I’m sure most people can still remember their first day of college, I know I can. Moving your stuff into the dorm, sizing up your roommates, awkwardly trying to decide whether you should tell your parents to leave or keep them around for just a bit longer. There was even a moment during it all when I looked out a window at the campus and wondered,
“Will this place really be my home for the next four years? What will happen during that time? Who will I become?”
To a freshman like myself, four years seemed like an eternity, but it passed in the blink of an eye. Oddly enough though, I have a harder time picturing my graduation. I think it’s because humans, in general, prefer to dwell on beginnings instead of endings. Beginnings are filled with hope and the promise of something new. Endings, on the other hand, tend to have a brutal finality to them; sorry, game over, pick your coats up at the door.
Still, just because we don’t like thinking about them doesn’t mean they aren’t significant. In a recent piece for Desiring God, author Jon Bloom reflected on how important it was for Christians to “end well”. This could refer to leaving a legacy once we’re gone, knowing when to pass on responsibility, or even how to step down, like Timothy Keller did just this week. This ability to accept endings, as Bloom argues, is a virtue many Christians have failed to cultivate. He writes,
“For every ‘time to seek,’ there is ‘a time to lose’ (Ecclesiastes 3:6). Learning to end well, to let go well, is one of the most neglected subjects in Western Christian discipleship. There’s little teaching and guidance for navigating these tricky waters. Perhaps it’s no surprise that Christian leaders frequently struggle to step out of leadership, and churches struggle with leadership transitions, and Christians, in general, frequently experience confusion and disorientation at the end of various seasons of life and ministry.”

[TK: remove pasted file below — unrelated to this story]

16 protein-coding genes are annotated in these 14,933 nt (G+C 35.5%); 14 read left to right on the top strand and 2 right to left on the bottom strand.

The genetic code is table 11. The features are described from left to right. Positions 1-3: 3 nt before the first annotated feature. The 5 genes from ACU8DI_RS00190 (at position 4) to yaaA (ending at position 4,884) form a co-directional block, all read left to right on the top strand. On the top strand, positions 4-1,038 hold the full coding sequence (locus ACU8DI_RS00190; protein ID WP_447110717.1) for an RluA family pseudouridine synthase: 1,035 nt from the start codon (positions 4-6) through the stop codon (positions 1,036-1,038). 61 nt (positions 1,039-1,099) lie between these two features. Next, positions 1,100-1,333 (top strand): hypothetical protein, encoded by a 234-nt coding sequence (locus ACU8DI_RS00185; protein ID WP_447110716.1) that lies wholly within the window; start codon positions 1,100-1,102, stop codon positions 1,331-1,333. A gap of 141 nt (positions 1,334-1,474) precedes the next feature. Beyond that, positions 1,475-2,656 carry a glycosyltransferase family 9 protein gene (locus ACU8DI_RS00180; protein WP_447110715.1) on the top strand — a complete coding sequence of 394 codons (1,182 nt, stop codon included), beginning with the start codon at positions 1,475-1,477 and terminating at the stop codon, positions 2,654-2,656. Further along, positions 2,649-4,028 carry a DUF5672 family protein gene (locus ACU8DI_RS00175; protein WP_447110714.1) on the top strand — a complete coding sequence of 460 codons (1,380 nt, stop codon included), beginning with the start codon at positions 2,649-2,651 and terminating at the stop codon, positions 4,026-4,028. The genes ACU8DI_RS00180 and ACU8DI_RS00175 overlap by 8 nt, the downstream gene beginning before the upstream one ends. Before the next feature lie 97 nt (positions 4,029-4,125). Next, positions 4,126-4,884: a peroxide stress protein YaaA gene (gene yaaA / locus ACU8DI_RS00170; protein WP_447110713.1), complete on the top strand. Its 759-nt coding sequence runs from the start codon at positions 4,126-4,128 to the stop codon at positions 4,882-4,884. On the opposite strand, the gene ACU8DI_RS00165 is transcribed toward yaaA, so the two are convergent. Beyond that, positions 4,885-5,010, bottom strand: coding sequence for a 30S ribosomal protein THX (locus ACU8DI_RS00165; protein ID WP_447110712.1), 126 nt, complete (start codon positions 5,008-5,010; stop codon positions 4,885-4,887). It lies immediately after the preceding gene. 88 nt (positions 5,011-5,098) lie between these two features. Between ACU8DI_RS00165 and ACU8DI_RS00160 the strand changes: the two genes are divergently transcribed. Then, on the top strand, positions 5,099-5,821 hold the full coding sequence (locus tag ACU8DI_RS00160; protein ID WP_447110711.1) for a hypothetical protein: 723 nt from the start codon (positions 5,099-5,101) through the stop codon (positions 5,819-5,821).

“There will be a God-given time to exit every role we enter. Some endings will feel sweet and clear; some will feel bitter and confusing. Therefore, it requires a different kind of wisdom to end well than to begin well. It demands Spirit-wrought humility and Spirit-empowered faith to trust God’s sovereignty, wisdom, and goodness in those transitions.”
Scripture has a very different view of endings than we do. The book of Ecclesiastes teaches us there is a time for everything, a season which all life must go through.
“There is a time for everything, and a season for every activity under the heavens: a time to be born and a time to die, a time to plant and a time to uproot, a time to kill and a time to heal, a time to tear down and a time to build.” – Ecclesiastes 3:1-3
Even death, which our culture fears as the ultimate end, is merely the beginning of the true story. As believers, we must teach ourselves how to approach each chapter of life as God intends. It may be tempting to cling to the past in hopes of prolonging what we love, but no student can remain at college forever. Eventually, we must take the things we’ve learned and walk boldly out into the world. For God did not create us to be stagnant creatures, but to discover new mercies every morning (Lamentations 3:22-23).
What about you? What are your thoughts on beginnings and endings? Be sure to leave a comment in the space below!
*Ryan Duncan is an Editor at Crosswalk.com
(Image courtesy of Thinkstock)